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February 04, 2007

Grains, Greens, and Grated Coconuts by Ammini Ramachandran


An Excerpt from Grains, Greens, and Grated Coconuts: Recipes and Remembrances of a Vegetarian Legacy

By Ammini Ramachandran

Chapter One Our History and Heritage

Along the coastline of tropical southwestern India, where the Indian Ocean and the Arabian Sea converge, set among picturesque lagoons and backwaters and separated from the rest of the Indian subcontinent by the rugged Sahyadri mountain range (also called the Western Ghats), lies a land of spectacular beauty and proud heritage: Kerala, the land of coconut palms and spices.

The story of our spices is an ever-changing history of lands discovered or destroyed, favors sought or offered, treaties signed or broken, wars won or lost, and kingdoms built or brought down. Ever since ancient times, the monsoon-soaked rain forests of Kerala, home to several spices: including the world's most widely used spice, black pepper (piper nigrum) were a prime destination for many explorers. The abundant black pepper attracted Arabs, Greeks, Romans, Portuguese, Dutch, and British from the west and Southeast Asians and Chinese from the east.

The spice trade not only brought prosperity to our region, but it also left an indelible imprint on Kerala's culture and cuisine. From the pre-Christian era onward, trade between the kingdoms of south India and ancient Israel and Arabia resulted in the formation of the earliest Jewish, Christian, and Muslim communities of Kerala. When foreign traders arrived at the port of Muziris, near the capital of the Chera kings (ancient rulers of Kerala), the reigning kings treated them with respect, extending facilities for their settlement and the establishment of their faiths in the land. Foreign traders brought with them numerous new plants and trees, which thrived in our tropical weather. Several fruits, nuts, spices, and vegetables we associate today with Kerala cuisine were unknown in ancient times. All these were slowly but surely integrated into our cuisine.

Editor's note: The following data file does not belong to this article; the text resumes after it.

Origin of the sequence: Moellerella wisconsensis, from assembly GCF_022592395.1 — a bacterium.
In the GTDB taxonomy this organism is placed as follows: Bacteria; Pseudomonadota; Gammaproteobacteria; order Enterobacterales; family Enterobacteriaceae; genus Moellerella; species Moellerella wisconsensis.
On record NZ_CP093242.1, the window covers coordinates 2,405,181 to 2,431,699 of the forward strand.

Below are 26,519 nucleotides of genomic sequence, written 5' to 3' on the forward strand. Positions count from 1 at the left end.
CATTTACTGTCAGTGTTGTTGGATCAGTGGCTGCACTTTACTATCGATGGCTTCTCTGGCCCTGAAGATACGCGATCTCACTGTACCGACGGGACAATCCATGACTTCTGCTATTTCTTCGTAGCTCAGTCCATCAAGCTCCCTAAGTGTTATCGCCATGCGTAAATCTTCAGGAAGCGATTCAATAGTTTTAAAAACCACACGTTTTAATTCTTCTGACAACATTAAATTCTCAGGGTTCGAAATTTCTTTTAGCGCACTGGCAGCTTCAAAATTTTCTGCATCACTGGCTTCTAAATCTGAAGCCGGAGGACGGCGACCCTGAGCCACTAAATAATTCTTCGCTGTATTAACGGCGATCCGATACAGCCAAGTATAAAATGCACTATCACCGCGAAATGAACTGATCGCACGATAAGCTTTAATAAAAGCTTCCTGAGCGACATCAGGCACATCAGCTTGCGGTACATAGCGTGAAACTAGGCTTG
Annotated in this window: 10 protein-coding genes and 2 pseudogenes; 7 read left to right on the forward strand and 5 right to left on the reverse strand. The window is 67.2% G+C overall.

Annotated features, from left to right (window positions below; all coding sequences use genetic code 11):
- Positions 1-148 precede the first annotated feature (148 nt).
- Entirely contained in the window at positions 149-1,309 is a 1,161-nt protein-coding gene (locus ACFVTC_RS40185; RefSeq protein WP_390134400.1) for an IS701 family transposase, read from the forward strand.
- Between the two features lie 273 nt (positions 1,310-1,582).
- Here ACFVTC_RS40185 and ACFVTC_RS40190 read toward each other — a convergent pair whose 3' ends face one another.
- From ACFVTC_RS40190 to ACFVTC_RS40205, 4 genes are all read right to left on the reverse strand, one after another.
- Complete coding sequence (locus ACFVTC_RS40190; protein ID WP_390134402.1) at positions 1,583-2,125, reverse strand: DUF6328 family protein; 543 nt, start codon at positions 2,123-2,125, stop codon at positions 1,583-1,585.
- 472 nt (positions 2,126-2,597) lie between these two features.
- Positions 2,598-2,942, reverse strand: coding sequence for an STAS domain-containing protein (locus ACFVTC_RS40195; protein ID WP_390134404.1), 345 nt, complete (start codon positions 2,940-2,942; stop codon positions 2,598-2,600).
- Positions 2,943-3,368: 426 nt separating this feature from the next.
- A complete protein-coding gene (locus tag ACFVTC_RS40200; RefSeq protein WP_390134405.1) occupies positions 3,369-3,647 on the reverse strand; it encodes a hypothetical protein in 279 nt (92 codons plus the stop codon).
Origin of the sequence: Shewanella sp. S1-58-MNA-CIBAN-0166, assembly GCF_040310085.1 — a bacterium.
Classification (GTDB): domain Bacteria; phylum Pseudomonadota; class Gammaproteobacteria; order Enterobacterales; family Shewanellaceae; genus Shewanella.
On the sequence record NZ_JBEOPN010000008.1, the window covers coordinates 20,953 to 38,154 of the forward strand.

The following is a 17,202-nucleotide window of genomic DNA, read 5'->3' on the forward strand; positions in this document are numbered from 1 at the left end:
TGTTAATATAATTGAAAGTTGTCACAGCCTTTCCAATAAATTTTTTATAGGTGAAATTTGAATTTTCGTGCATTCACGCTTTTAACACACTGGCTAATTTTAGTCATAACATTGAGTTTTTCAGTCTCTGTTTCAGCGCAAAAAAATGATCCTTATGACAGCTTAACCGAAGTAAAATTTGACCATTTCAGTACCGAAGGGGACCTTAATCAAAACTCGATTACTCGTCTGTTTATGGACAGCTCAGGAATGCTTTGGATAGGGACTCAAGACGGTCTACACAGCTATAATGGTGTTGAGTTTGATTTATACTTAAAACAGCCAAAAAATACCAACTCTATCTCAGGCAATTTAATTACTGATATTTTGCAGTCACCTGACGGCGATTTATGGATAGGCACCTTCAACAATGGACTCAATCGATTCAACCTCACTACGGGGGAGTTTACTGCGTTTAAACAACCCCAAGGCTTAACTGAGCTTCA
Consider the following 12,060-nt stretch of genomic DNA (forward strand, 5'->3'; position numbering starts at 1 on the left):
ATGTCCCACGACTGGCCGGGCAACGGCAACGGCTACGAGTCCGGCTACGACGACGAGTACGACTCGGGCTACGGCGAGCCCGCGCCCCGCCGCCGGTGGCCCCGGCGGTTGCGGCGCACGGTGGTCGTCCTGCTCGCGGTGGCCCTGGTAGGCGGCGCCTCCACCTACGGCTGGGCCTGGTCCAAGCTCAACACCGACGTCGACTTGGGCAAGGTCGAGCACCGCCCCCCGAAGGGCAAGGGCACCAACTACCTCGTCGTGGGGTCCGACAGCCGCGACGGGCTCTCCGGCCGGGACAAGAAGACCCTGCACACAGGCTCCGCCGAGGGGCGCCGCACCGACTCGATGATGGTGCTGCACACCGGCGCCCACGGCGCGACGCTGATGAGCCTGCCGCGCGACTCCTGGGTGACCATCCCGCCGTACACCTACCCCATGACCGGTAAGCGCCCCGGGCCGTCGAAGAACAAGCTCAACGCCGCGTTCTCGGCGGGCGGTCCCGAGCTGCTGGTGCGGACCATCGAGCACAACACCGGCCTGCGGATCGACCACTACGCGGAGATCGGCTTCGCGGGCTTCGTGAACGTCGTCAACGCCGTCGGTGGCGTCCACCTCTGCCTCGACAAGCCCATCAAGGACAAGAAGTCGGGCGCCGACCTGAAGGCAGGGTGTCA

Arab Trade

Despite the fame of overland trade along the Silk Road, much of the significant trade between Europe and Asia was carried out in specific sailing seasons along the Indian Ocean. The Arabian Peninsula was home to Arabs, Hebrews, Ethiopians, and Syrians. These pre-Islamic tribes of central Asia, along with Indian and Southeast Asian merchants, were active traders and intermediaries in early Indian Ocean trade. The port of Muziris became one of the main trans-shipment ports for goods from the east. Spice traders took native spices and other commodities that had arrived at the port across the great expanse of the Indian Ocean to Africa and Arabia, and from there, to points farther west.

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